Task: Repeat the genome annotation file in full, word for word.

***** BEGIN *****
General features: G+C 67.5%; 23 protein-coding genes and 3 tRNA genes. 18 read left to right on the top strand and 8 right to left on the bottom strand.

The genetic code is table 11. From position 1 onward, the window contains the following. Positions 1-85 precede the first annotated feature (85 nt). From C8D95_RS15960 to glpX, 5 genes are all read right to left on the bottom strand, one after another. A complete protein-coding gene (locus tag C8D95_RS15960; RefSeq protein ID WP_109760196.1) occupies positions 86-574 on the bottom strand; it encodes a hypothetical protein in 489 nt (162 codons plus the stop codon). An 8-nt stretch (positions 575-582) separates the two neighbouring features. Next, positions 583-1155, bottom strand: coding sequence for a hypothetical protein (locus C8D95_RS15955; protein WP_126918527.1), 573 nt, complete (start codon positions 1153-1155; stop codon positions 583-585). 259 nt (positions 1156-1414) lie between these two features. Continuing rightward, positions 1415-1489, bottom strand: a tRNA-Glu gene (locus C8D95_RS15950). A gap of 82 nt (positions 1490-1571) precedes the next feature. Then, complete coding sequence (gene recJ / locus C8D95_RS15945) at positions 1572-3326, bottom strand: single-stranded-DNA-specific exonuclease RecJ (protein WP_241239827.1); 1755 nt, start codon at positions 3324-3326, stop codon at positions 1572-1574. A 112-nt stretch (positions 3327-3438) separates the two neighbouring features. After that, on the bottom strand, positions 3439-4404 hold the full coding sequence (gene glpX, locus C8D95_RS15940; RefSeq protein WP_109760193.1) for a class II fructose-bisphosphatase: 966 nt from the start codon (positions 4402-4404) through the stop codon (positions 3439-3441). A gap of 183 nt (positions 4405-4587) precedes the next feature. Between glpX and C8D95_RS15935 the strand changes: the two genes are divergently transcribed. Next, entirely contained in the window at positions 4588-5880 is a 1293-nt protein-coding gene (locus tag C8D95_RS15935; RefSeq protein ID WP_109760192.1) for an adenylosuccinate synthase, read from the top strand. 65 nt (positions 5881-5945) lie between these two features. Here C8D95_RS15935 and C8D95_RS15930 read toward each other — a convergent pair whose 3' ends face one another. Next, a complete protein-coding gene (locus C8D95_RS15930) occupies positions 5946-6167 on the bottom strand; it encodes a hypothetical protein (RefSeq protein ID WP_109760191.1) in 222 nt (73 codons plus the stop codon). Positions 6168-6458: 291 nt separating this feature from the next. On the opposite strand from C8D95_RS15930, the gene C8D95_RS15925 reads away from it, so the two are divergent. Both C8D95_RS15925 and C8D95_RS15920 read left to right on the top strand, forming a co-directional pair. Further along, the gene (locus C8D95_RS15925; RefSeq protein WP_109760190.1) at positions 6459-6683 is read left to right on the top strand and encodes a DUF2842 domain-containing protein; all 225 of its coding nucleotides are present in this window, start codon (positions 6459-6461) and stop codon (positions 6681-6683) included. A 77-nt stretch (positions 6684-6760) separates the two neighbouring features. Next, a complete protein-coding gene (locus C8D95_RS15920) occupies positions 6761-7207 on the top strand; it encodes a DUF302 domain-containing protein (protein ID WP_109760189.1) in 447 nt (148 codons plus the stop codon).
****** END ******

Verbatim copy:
General features: G+C 67.5%; 23 protein-coding genes and 3 tRNA genes. 18 read left to right on the top strand and 8 right to left on the bottom strand.

The genetic code is table 11. From position 1 onward, the window contains the following. Positions 1-85 precede the first annotated feature (85 nt). From C8D95_RS15960 to glpX, 5 genes are all read right to left on the bottom strand, one after another. A complete protein-coding gene (locus tag C8D95_RS15960; RefSeq protein ID WP_109760196.1) occupies positions 86-574 on the bottom strand; it encodes a hypothetical protein in 489 nt (162 codons plus the stop codon). An 8-nt stretch (positions 575-582) separates the two neighbouring features. Next, positions 583-1155, bottom strand: coding sequence for a hypothetical protein (locus C8D95_RS15955; protein WP_126918527.1), 573 nt, complete (start codon positions 1153-1155; stop codon positions 583-585). 259 nt (positions 1156-1414) lie between these two features. Continuing rightward, positions 1415-1489, bottom strand: a tRNA-Glu gene (locus C8D95_RS15950). A gap of 82 nt (positions 1490-1571) precedes the next feature. Then, complete coding sequence (gene recJ / locus C8D95_RS15945) at positions 1572-3326, bottom strand: single-stranded-DNA-specific exonuclease RecJ (protein WP_241239827.1); 1755 nt, start codon at positions 3324-3326, stop codon at positions 1572-1574. A 112-nt stretch (positions 3327-3438) separates the two neighbouring features. After that, on the bottom strand, positions 3439-4404 hold the full coding sequence (gene glpX, locus C8D95_RS15940; RefSeq protein WP_109760193.1) for a class II fructose-bisphosphatase: 966 nt from the start codon (positions 4402-4404) through the stop codon (positions 3439-3441). A gap of 183 nt (positions 4405-4587) precedes the next feature. Between glpX and C8D95_RS15935 the strand changes: the two genes are divergently transcribed. Next, entirely contained in the window at positions 4588-5880 is a 1293-nt protein-coding gene (locus tag C8D95_RS15935; RefSeq protein ID WP_109760192.1) for an adenylosuccinate synthase, read from the top strand. 65 nt (positions 5881-5945) lie between these two features. Here C8D95_RS15935 and C8D95_RS15930 read toward each other — a convergent pair whose 3' ends face one another. Next, a complete protein-coding gene (locus C8D95_RS15930) occupies positions 5946-6167 on the bottom strand; it encodes a hypothetical protein (RefSeq protein ID WP_109760191.1) in 222 nt (73 codons plus the stop codon). Positions 6168-6458: 291 nt separating this feature from the next. On the opposite strand from C8D95_RS15930, the gene C8D95_RS15925 reads away from it, so the two are divergent. Both C8D95_RS15925 and C8D95_RS15920 read left to right on the top strand, forming a co-directional pair. Further along, the gene (locus C8D95_RS15925; RefSeq protein WP_109760190.1) at positions 6459-6683 is read left to right on the top strand and encodes a DUF2842 domain-containing protein; all 225 of its coding nucleotides are present in this window, start codon (positions 6459-6461) and stop codon (positions 6681-6683) included. A 77-nt stretch (positions 6684-6760) separates the two neighbouring features. Next, a complete protein-coding gene (locus C8D95_RS15920) occupies positions 6761-7207 on the top strand; it encodes a DUF302 domain-containing protein (protein ID WP_109760189.1) in 447 nt (148 codons plus the stop codon).